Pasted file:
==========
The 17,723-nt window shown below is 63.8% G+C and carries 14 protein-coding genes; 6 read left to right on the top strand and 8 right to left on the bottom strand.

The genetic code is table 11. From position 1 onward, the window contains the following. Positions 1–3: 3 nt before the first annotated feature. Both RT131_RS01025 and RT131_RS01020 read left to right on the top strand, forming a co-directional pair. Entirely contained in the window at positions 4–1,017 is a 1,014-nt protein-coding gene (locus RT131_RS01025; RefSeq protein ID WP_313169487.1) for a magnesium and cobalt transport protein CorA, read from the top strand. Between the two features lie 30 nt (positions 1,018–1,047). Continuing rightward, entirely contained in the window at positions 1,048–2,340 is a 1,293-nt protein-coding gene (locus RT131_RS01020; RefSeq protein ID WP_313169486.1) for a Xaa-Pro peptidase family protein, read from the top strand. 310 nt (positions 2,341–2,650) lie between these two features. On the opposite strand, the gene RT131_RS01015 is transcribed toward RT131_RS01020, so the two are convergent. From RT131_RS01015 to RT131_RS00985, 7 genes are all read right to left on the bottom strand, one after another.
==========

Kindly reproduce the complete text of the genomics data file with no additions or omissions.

The 17,723-nt window shown below is 63.8% G+C and carries 14 protein-coding genes; 6 read left to right on the top strand and 8 right to left on the bottom strand.

The genetic code is table 11. From position 1 onward, the window contains the following. Positions 1–3: 3 nt before the first annotated feature. Both RT131_RS01025 and RT131_RS01020 read left to right on the top strand, forming a co-directional pair. Entirely contained in the window at positions 4–1,017 is a 1,014-nt protein-coding gene (locus RT131_RS01025; RefSeq protein ID WP_313169487.1) for a magnesium and cobalt transport protein CorA, read from the top strand. Between the two features lie 30 nt (positions 1,018–1,047). Continuing rightward, entirely contained in the window at positions 1,048–2,340 is a 1,293-nt protein-coding gene (locus RT131_RS01020; RefSeq protein ID WP_313169486.1) for a Xaa-Pro peptidase family protein, read from the top strand. 310 nt (positions 2,341–2,650) lie between these two features. On the opposite strand, the gene RT131_RS01015 is transcribed toward RT131_RS01020, so the two are convergent. From RT131_RS01015 to RT131_RS00985, 7 genes are all read right to left on the bottom strand, one after another.